Gordon needs to prove his turnaround is here

I think we're still in a wait-and-see mode with Jeff Gordon, even though his victory at Infineon Raceway was impressive.

He's not all the way back yet, but he and his team did everything right. They had good pit stops. Gordon drove like the old Jeff Gordon. He looked like he's back in championship form. But he needs to be able to maintain that.

One thing in his favor is that he announced he is engaged. To me, getting married always has a calming effect on a driver. It takes away the distractions outside of driving.

If there was any distraction outside of driving.

He certainly got really mad at me for saying he needed to spend less time on vacation and keep his eye on the ball. He's my friend and we get along really well, so maybe I jarred him loose, I don't know -- it has an effect. Still, him being in love again and getting married is a positive thing.

At least he has one thing secured in his mind, and that's his personal life. If you're not feeling good in your brain, it definitely affects the way you drive.

I think he'll be better this year for it, and getting the win helps, too. I went through it in my career; when you're not winning it really drags you down.

Now he's got to ride that high and keep his momentum.

Another veteran had an impressive run in Sonoma: Terry Labonte is a good road racer and he had a good car, and anybody will tell you Infineon is all about track position.

Labonte and crew chief Philippe Lopez took a gamble on fuel and got enough cautions to really stretch it out at the end of the race. You could see they had a good car, and they made a crucial call on track position.

Good drivers don't forget how to drive, and Labonte is certainly a good one. We're the same age, and I know I feel like I could still get out there and win, so it's no different for him.

Moving from one of Nextel Cup's great veterans to the Busch Series, a lot of Cup regulars made the long trip from the Busch race in Wisconsin to the Cup race in California on Saturday night or Sunday morning.

If you're a Busch team owner like I am, you don't want to see those big stars with their Cup-backed race teams show up at a Busch race. You want your driver -- like my son Steven -- to get his chance.

On the other hand, the Cup guys set the mark for how good you need to get to move up.

It is tough to fly across the country like that, and I'm always surprised by how many do it.

Next year, when the Car of Tomorrow comes, NASCAR's new frame for Cup racing -- and there's a big difference between the Cup cars and the Busch cars -- I'm not sure we'll see as many Cup drivers racing in Busch. I can't see how running the Busch Series will help the Cup guys at all, because the cars will be totally -- even radically -- different.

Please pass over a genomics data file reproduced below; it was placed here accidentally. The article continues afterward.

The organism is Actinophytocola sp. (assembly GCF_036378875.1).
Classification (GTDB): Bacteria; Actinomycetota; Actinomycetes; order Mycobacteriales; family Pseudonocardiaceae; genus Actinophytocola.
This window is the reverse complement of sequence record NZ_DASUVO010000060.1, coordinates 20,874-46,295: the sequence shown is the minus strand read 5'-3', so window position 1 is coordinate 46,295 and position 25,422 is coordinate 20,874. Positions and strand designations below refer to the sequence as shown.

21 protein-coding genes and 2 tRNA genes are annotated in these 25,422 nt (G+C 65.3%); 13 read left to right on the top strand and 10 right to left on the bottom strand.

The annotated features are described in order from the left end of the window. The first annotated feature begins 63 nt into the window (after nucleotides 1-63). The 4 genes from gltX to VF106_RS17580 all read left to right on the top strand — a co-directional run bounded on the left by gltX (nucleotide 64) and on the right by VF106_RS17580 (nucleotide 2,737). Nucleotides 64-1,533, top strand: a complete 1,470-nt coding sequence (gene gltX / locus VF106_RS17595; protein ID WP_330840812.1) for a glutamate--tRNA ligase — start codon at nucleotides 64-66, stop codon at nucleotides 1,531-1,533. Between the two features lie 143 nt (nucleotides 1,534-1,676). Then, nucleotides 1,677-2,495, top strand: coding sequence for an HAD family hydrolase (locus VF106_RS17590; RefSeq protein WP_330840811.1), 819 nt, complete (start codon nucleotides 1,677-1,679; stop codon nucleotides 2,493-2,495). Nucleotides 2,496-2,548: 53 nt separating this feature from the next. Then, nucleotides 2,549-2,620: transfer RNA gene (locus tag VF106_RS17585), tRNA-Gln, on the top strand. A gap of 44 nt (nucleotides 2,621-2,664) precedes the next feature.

Running the Busch Series could really mess up a Sunday Cup run because the cars will be so different.

Someone who looked radically different at Sonoma this year over last year was Carl Edwards. He had a nice showing at Infineon on Sunday, finishing sixth, and he credited road ace Boris Said for his help.

The most important thing a driver has to do to be competitive on a road course is to stay on the course. That sounds simple enough, but if you get wild and get off course you can tear up a transmission or a suspension and end your day quickly.

It's very easy to wheel-hop a car, get the rear end turned around and get off the course. Boris Said is one of the best road-course drivers around -- in fact, he's the guy I picked to teach my son to get him ready for next season when the Busch Series has some road racing in Mexico.

Boris can drive on a road course and he can certainly teach it, too. It showed with Edwards, who improved 32 spots over last season.

Speaking of Said, something was "said" to him that you can't say in polite company by a driver who usually has a good day on a road course; instead, this driver struggled, and he was mad at Said to boot.

Tony Stewart has had a run of bad luck, but there's nothing wrong with him other than he certainly loses his temper too easily. He's Tony. Everything was OK until Stewart stuck his nose in where there wasn't room for it alongside Said, and then Stewart decided to stick that left arm out and extend the middle finger.

I have a problem with that. I love Tony Stewart and I think he's a great guy, but I don't care much for that disrespect. He's struggling with his temper, but he needs to do better.

Most drivers will put up with a lot and can handle getting beat up and banged on around the track, but when that left arm comes out the window and you get a gesture ... well, that's always one where I would go berserk. I won't tolerate the disrespect. I take it personally. He's just showing his ass there and he needs to cut it out.

So it's back to Daytona for the Pepsi 400, and I expect most of the usual drivers to be good on Saturday.

Stewart and the Penske cars of Ryan Newman and Kurt Busch ran well in February; Gordon and Dale Earnhardt Jr. can be strong, too.

Jimmie Johnson is the driver to beat because of how good he's been at all the speedway races.

So the Hendrick teammates (Gordon and Johnson) and the Penske teammates have to be looked at as contenders. Throw in Stewart and Earnhardt, and after that it's hard to see someone else breaking through. Of course, Daytona is always anybody's game, so we'll see.

Former Cup champion Rusty Wallace will provide coverage for ESPN and ABC during this year's IndyCar Series and selected Nextel Cup races. You can check out all things Rusty at his constantly updated and upgraded Web site at rustywallace.com.